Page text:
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Are Business Lawyers an Endangered Species?


Never before has the UK legal system faced such challenges as the old order of things is under attack. Is it evolution or revolution your decide.

  • the Legal Services Act,
  • globalisation,
  • technology and the
  • Increasing consumer and corporate buying power.

This will affect business lawyers in Somerset or the City.

The Legal Services Act will act as a catalyst for change as the weak fall by the wayside and the strong get stronger. It will spawn new structures and heavens above, the first UK legal franchise has been born. As Stuart Parker of Sirius Law said when discussing his model “Why not call it what it is, it is a franchise operation without an up front fee. It is structured to appeal to the seasoned Lawyer who wants to run his own show under a centralised support umbrella delivering the cost savings sole practitioners would struggle to deliver themselves in areas like Professional Indemnity.”

It’s enough to give the old school palpitations.

Globalisation will impact in two ways — amongst the big boys it will mean the farming out of routine, commoditised work to countries with a lower cost base and the opening of offices worldwide to serve a local client base closer to the future power bases in Asia and Australia. It may also see locally outsourced structures, as 90% of City work can be done remotely through the technology of today and overhead containment becomes the order of the day. Remember the Halliwell failure in 2010 – large glass fronted palaces are so yesterday.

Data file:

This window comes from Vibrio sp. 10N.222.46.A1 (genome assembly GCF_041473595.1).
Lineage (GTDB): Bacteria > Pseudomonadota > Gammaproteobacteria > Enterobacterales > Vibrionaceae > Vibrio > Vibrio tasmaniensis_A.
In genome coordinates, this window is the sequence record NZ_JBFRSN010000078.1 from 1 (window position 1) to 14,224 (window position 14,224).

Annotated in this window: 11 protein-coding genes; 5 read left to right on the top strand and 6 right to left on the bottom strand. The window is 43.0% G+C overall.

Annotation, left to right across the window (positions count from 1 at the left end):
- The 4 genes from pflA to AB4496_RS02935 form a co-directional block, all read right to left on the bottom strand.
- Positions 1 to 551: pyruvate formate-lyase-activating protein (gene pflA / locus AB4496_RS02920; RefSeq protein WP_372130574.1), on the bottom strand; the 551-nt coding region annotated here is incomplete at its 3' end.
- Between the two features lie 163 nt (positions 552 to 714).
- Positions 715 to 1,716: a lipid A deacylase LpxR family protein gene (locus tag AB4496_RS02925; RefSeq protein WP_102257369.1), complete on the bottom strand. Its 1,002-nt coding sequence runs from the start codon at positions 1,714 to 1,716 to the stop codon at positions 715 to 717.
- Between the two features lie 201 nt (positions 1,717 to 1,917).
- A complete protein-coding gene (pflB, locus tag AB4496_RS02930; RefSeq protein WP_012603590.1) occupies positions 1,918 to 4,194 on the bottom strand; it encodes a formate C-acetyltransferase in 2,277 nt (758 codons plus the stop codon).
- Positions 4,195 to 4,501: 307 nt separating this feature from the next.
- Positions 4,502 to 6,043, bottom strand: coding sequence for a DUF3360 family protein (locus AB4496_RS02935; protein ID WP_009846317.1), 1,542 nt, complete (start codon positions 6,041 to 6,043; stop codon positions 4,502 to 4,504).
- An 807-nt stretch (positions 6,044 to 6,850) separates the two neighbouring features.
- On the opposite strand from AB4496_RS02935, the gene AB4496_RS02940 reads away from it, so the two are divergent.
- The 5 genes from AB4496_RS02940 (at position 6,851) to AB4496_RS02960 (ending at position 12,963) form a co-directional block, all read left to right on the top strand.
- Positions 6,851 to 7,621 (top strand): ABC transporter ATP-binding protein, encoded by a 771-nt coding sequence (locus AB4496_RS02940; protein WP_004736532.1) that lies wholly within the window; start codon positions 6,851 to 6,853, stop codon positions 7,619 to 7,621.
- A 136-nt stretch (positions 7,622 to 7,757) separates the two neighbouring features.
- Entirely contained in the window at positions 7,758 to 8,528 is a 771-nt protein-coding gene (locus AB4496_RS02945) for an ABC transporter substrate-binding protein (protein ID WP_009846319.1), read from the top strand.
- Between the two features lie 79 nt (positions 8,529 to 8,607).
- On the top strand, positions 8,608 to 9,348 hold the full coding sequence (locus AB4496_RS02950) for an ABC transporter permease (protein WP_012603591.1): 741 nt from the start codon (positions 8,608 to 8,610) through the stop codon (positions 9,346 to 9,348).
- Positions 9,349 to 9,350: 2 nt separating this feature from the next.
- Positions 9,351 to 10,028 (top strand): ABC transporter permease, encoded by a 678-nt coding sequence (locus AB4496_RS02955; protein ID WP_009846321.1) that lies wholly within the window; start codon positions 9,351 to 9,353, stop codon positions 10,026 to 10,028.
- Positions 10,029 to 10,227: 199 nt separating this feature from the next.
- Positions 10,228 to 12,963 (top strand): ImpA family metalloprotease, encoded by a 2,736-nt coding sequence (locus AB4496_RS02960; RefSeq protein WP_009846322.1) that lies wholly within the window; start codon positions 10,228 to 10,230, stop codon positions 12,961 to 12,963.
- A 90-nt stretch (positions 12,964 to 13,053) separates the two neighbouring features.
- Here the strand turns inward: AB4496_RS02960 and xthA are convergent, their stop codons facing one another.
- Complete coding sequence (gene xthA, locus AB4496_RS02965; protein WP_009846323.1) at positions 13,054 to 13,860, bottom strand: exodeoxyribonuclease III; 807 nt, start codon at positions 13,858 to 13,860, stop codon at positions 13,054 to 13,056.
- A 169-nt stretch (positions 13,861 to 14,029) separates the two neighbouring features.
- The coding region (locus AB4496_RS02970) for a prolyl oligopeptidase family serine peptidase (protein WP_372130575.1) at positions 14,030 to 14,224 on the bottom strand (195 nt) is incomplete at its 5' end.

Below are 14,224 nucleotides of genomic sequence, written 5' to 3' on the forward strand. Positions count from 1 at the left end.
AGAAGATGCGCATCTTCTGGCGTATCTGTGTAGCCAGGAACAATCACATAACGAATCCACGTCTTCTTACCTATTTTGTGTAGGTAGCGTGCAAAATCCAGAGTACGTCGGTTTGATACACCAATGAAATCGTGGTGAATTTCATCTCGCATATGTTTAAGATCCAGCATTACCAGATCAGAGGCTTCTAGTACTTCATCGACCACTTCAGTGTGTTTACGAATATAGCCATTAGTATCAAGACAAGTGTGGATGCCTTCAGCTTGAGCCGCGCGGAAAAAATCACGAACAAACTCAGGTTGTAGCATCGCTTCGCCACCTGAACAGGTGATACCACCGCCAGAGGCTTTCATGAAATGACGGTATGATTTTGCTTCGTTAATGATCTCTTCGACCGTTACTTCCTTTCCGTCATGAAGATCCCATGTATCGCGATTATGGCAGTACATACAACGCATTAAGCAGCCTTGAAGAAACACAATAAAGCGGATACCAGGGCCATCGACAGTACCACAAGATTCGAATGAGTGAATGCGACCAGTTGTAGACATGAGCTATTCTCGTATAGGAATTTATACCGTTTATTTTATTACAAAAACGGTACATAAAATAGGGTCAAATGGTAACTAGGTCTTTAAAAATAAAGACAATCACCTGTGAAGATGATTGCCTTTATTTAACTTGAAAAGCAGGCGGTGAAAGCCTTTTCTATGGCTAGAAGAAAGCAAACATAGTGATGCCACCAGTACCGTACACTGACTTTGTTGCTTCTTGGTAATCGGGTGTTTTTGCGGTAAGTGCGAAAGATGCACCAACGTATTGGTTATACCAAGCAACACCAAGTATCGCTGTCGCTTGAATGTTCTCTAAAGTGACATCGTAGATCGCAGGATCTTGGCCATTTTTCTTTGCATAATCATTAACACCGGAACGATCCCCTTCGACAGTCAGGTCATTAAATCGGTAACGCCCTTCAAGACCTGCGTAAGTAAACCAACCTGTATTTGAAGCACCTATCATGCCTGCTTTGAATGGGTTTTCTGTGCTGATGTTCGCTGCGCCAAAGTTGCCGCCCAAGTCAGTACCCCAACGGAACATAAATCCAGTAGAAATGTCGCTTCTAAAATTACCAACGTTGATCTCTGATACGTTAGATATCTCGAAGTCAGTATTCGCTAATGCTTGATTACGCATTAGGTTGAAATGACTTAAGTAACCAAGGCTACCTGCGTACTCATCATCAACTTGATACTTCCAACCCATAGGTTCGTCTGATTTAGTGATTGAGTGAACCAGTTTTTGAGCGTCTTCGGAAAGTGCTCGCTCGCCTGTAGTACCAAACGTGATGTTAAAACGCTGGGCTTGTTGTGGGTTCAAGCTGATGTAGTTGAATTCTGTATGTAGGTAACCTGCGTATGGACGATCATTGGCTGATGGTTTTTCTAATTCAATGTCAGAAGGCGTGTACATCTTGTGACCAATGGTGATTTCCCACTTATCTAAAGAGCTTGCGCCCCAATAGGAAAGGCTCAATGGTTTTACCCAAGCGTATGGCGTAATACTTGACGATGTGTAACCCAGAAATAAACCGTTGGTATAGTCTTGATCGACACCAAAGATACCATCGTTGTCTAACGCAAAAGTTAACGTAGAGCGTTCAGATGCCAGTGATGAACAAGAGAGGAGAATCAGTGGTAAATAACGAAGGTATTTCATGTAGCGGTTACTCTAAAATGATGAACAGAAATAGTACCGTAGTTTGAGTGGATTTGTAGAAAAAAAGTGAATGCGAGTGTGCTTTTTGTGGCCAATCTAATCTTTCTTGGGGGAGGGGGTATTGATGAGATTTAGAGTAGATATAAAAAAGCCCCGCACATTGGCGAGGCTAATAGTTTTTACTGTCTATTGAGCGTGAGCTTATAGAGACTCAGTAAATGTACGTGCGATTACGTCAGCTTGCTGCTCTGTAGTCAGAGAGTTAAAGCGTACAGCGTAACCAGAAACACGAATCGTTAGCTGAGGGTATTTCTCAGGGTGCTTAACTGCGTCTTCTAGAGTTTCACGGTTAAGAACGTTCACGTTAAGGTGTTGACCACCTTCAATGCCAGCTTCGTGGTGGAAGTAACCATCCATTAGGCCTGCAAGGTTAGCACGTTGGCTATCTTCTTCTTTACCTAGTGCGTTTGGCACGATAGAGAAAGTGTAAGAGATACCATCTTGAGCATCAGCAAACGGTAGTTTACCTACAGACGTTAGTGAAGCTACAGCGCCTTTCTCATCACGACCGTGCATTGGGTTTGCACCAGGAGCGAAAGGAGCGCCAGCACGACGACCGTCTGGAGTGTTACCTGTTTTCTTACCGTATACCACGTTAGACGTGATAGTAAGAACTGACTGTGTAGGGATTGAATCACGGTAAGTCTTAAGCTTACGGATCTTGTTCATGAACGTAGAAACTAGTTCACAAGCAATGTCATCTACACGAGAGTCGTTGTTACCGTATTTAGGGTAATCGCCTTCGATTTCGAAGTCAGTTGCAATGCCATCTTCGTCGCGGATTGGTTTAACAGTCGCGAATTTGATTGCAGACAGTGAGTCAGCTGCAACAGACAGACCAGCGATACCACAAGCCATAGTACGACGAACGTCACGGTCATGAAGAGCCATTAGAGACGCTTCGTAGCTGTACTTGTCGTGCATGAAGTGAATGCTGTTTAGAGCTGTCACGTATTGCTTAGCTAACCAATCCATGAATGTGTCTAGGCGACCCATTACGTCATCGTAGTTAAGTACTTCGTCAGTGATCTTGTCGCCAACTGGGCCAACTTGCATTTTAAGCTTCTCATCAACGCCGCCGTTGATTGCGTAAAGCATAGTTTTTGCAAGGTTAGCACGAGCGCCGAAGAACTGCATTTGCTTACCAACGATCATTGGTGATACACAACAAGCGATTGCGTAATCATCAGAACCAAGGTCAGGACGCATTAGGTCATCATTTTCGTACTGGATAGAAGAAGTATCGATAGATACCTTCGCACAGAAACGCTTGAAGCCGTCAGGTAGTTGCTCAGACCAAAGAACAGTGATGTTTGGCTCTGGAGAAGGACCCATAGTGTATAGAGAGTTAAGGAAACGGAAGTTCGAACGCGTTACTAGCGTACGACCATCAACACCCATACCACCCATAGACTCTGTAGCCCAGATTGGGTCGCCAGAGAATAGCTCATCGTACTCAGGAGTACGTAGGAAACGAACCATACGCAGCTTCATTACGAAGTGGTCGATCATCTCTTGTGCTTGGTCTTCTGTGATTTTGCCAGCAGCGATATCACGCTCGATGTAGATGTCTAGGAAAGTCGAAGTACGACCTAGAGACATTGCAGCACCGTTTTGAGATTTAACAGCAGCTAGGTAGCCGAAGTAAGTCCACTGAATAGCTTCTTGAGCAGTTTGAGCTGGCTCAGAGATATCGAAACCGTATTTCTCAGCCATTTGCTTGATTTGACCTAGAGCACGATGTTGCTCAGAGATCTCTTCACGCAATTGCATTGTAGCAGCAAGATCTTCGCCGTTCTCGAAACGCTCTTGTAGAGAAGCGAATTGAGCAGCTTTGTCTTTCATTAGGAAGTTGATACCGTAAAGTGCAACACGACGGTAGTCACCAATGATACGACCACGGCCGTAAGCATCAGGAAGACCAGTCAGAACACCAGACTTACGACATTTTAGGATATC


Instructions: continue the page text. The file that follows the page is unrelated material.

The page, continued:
Technology considerations have been widely debated but the smart business lawyer of tomorrow will be home based, technology competent, and above all visible and a good communicator. It could well happen that commodity products on private line business like wills, probate, house conveyancing end up in technology driven low cost centres either in the UK or perhaps even abroad much in the way that call centre operations have evolved. We will see many more menu driven on line law solutions where the client does input, technology does the work and the lawyer carries out a due diligence sign off, or perhaps buys insurance against errors and omissions based off a google driven algorithm. Change is inevitable we are arguing about when not if!

There will be a power shift towards the client. As supply becomes more accessible through technology and transparency so prices will fall. Look at other highly fragmented industries – opticians, travel, insurance, transport and financial services – all have gone through consolidation and competition has forced prices down. This will happen in the legal profession – it is inevitable.

Brace yourselves Mr Business Lawyer from the future you will be risk sharing with your clients – fixed fees will become the norm, transparency and plain English will be demanded by the client.

The winds of change are here, don’t fight them , work out how you can get them behind you. It is a time of great threat, but also great opportunity – go for first mover advantage – that is my advice.

Access to the law may even become affordable.

Now there’s thought.

 

Author: Chris Slay

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